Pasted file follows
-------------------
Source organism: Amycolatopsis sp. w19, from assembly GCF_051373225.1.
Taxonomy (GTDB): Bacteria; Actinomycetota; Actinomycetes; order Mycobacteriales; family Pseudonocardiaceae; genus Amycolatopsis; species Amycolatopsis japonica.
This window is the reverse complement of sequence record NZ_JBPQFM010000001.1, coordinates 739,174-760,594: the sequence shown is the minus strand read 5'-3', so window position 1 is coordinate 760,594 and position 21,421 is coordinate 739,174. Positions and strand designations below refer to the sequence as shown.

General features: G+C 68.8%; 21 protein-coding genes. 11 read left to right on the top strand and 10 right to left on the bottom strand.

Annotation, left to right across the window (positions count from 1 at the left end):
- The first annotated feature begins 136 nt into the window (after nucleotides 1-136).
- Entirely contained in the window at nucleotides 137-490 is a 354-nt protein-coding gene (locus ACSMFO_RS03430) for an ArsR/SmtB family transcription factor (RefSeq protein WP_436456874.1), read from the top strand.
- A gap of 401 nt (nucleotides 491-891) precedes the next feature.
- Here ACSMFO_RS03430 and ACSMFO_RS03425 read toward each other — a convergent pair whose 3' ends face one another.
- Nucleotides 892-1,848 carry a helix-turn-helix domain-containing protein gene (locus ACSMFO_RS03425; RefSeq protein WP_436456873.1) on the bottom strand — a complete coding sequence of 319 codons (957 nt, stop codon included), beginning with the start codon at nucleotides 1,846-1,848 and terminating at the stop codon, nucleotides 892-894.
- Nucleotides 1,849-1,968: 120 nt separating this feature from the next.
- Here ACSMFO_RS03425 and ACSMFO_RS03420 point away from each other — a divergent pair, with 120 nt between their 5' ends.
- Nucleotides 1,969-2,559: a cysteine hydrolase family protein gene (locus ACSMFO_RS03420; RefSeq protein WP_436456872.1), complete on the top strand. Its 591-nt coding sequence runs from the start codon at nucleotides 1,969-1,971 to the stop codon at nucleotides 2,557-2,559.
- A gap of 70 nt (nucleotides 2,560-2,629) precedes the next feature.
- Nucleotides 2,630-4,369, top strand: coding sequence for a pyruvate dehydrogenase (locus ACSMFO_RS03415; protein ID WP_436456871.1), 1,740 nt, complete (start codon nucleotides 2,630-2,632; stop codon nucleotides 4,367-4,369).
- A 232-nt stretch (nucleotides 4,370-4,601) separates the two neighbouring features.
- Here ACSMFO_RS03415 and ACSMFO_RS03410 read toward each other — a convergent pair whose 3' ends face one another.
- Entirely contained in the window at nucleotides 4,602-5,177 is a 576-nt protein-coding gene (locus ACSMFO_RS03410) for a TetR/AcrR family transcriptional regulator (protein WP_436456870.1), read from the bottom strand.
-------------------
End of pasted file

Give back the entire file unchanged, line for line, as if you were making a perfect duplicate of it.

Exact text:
Source organism: Amycolatopsis sp. w19, from assembly GCF_051373225.1.
Taxonomy (GTDB): Bacteria; Actinomycetota; Actinomycetes; order Mycobacteriales; family Pseudonocardiaceae; genus Amycolatopsis; species Amycolatopsis japonica.
This window is the reverse complement of sequence record NZ_JBPQFM010000001.1, coordinates 739,174-760,594: the sequence shown is the minus strand read 5'-3', so window position 1 is coordinate 760,594 and position 21,421 is coordinate 739,174. Positions and strand designations below refer to the sequence as shown.

General features: G+C 68.8%; 21 protein-coding genes. 11 read left to right on the top strand and 10 right to left on the bottom strand.

Annotation, left to right across the window (positions count from 1 at the left end):
- The first annotated feature begins 136 nt into the window (after nucleotides 1-136).
- Entirely contained in the window at nucleotides 137-490 is a 354-nt protein-coding gene (locus ACSMFO_RS03430) for an ArsR/SmtB family transcription factor (RefSeq protein WP_436456874.1), read from the top strand.
- A gap of 401 nt (nucleotides 491-891) precedes the next feature.
- Here ACSMFO_RS03430 and ACSMFO_RS03425 read toward each other — a convergent pair whose 3' ends face one another.
- Nucleotides 892-1,848 carry a helix-turn-helix domain-containing protein gene (locus ACSMFO_RS03425; RefSeq protein WP_436456873.1) on the bottom strand — a complete coding sequence of 319 codons (957 nt, stop codon included), beginning with the start codon at nucleotides 1,846-1,848 and terminating at the stop codon, nucleotides 892-894.
- Nucleotides 1,849-1,968: 120 nt separating this feature from the next.
- Here ACSMFO_RS03425 and ACSMFO_RS03420 point away from each other — a divergent pair, with 120 nt between their 5' ends.
- Nucleotides 1,969-2,559: a cysteine hydrolase family protein gene (locus ACSMFO_RS03420; RefSeq protein WP_436456872.1), complete on the top strand. Its 591-nt coding sequence runs from the start codon at nucleotides 1,969-1,971 to the stop codon at nucleotides 2,557-2,559.
- A gap of 70 nt (nucleotides 2,560-2,629) precedes the next feature.
- Nucleotides 2,630-4,369, top strand: coding sequence for a pyruvate dehydrogenase (locus ACSMFO_RS03415; protein ID WP_436456871.1), 1,740 nt, complete (start codon nucleotides 2,630-2,632; stop codon nucleotides 4,367-4,369).
- A 232-nt stretch (nucleotides 4,370-4,601) separates the two neighbouring features.
- Here ACSMFO_RS03415 and ACSMFO_RS03410 read toward each other — a convergent pair whose 3' ends face one another.
- Entirely contained in the window at nucleotides 4,602-5,177 is a 576-nt protein-coding gene (locus ACSMFO_RS03410) for a TetR/AcrR family transcriptional regulator (protein WP_436456870.1), read from the bottom strand.